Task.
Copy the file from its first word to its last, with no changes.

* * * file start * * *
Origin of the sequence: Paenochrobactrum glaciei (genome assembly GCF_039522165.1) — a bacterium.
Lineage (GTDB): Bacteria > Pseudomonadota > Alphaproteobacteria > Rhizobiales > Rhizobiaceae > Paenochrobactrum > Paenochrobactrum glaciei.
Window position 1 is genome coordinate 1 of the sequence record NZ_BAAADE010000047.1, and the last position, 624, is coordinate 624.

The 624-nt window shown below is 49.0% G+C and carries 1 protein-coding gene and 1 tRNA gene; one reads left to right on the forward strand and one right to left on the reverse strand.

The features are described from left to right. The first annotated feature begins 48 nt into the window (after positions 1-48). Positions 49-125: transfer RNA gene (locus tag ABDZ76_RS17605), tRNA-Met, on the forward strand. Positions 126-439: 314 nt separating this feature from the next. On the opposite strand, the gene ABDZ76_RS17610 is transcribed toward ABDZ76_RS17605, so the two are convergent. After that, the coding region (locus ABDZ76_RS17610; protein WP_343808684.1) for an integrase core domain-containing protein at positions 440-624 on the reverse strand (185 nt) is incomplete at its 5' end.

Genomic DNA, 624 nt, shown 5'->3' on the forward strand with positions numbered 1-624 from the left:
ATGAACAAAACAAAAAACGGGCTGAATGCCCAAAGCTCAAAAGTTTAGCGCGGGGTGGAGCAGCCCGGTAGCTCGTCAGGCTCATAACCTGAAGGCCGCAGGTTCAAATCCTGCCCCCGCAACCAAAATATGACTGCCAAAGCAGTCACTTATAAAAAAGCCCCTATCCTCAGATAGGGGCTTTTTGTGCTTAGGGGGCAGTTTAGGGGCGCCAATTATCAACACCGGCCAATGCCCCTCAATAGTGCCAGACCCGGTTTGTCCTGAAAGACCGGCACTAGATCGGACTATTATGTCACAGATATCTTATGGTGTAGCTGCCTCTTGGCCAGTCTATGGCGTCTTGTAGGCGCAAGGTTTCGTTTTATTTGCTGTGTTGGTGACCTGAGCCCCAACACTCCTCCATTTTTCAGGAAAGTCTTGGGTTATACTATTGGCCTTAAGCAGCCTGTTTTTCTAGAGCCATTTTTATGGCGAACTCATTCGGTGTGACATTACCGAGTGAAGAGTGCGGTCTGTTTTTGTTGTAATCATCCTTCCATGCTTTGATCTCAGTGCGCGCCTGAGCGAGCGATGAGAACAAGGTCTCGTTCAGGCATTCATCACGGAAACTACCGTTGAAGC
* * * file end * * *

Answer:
Origin of the sequence: Paenochrobactrum glaciei (genome assembly GCF_039522165.1) — a bacterium.
Lineage (GTDB): Bacteria > Pseudomonadota > Alphaproteobacteria > Rhizobiales > Rhizobiaceae > Paenochrobactrum > Paenochrobactrum glaciei.
Window position 1 is genome coordinate 1 of the sequence record NZ_BAAADE010000047.1, and the last position, 624, is coordinate 624.

The 624-nt window shown below is 49.0% G+C and carries 1 protein-coding gene and 1 tRNA gene; one reads left to right on the forward strand and one right to left on the reverse strand.

The features are described from left to right. The first annotated feature begins 48 nt into the window (after positions 1-48). Positions 49-125: transfer RNA gene (locus tag ABDZ76_RS17605), tRNA-Met, on the forward strand. Positions 126-439: 314 nt separating this feature from the next. On the opposite strand, the gene ABDZ76_RS17610 is transcribed toward ABDZ76_RS17605, so the two are convergent. After that, the coding region (locus ABDZ76_RS17610; protein WP_343808684.1) for an integrase core domain-containing protein at positions 440-624 on the reverse strand (185 nt) is incomplete at its 5' end.

Genomic DNA, 624 nt, shown 5'->3' on the forward strand with positions numbered 1-624 from the left:
ATGAACAAAACAAAAAACGGGCTGAATGCCCAAAGCTCAAAAGTTTAGCGCGGGGTGGAGCAGCCCGGTAGCTCGTCAGGCTCATAACCTGAAGGCCGCAGGTTCAAATCCTGCCCCCGCAACCAAAATATGACTGCCAAAGCAGTCACTTATAAAAAAGCCCCTATCCTCAGATAGGGGCTTTTTGTGCTTAGGGGGCAGTTTAGGGGCGCCAATTATCAACACCGGCCAATGCCCCTCAATAGTGCCAGACCCGGTTTGTCCTGAAAGACCGGCACTAGATCGGACTATTATGTCACAGATATCTTATGGTGTAGCTGCCTCTTGGCCAGTCTATGGCGTCTTGTAGGCGCAAGGTTTCGTTTTATTTGCTGTGTTGGTGACCTGAGCCCCAACACTCCTCCATTTTTCAGGAAAGTCTTGGGTTATACTATTGGCCTTAAGCAGCCTGTTTTTCTAGAGCCATTTTTATGGCGAACTCATTCGGTGTGACATTACCGAGTGAAGAGTGCGGTCTGTTTTTGTTGTAATCATCCTTCCATGCTTTGATCTCAGTGCGCGCCTGAGCGAGCGATGAGAACAAGGTCTCGTTCAGGCATTCATCACGGAAACTACCGTTGAAGC